Investing made easier with BDO’s EIPBy Randell Tiongson on September 4th, 2011
Re-posting Jane Uymatiao’s blog…
In a previous post, I wrote about having been invited to a workshop (Steps to Financial Peace) given by Randell Tiongson, a well-known financial planning consultant, as well as other inspirational speakers.
Randell spoke of the Philippines’ low savings rate – 16% in 2003 – the lowest in Asia. If Filipinos saved only 16% of their income, it meant that so many are not saving or not saving enough. In the workshop, Randell also mentioned that if all extra money is placed only in savings or time deposit, it earns at a lower rate than inflation. Purchasing power then is being eroded by inflation as it cannot keep up with the higher inflation. The only way to keep purchasing power ahead of inflation is to put one’s savings into higher-yielding products. Trust products are the popular investment channels available now to most people Problem is that while the minimum placements have gone down considerably to allow more people to invest in these, it is still not low enough.
I remember a time when the minimum investment amount in Unit Investment Trust Funds (UITF) was around PhP 1 million. That meant only the already rich could invest in these types of products. Everyone else had to be content with a savings or time deposit product. Over the years, however, the minimum trust investment started coming down to Php500,000, then PhP100,000 and eventually, as low as P10,000. A sponsor of the workshop happened to be Banco de Oro (BDO). During the workshop, the executives of BDO’s Trust Department, introduced a new trust product called Easy Investment Plan or EIP.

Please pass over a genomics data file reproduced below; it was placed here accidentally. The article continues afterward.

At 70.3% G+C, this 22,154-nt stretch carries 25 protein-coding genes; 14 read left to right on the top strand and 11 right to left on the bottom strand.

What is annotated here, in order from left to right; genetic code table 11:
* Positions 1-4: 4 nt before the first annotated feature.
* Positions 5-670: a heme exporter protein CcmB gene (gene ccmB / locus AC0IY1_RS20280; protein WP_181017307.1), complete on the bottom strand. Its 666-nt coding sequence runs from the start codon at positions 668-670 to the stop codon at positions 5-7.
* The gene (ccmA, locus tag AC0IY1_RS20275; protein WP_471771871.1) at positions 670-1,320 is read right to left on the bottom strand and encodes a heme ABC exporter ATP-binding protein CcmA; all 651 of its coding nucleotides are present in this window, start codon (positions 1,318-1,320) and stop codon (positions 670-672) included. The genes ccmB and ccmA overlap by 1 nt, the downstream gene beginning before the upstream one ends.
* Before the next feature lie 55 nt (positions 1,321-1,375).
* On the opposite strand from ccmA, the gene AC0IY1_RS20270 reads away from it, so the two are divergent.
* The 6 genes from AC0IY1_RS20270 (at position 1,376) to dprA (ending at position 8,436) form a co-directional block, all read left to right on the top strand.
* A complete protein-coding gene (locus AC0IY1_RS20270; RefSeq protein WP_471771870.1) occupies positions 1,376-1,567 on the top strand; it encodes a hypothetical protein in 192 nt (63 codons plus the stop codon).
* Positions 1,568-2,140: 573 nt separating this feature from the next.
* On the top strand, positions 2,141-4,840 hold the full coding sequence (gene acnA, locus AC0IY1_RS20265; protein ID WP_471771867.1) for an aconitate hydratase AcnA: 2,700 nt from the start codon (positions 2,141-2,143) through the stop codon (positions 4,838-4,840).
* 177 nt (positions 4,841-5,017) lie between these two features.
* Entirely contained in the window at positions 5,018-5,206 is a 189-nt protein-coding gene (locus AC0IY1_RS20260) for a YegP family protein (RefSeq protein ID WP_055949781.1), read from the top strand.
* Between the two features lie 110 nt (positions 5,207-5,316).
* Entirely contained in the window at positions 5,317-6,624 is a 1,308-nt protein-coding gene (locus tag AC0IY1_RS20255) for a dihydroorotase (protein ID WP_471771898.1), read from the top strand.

For only P1,000 a month, you can already join the ranks of those who have access to higher-yielding products.
Briefly, what are UITFs?
They are NOT deposit accounts; rather, they are trust agreements. In the case of the EIP, BDO is the trustee, tasked to make decisions as to how to invest the funds.
They earn a higher rate of return compared to deposit accounts but are not insured with the PDIC or obligations guaranteed by a bank.
An investment is assigned a certain number of “units” depending on the unit value on the date you made the investment. This unit value …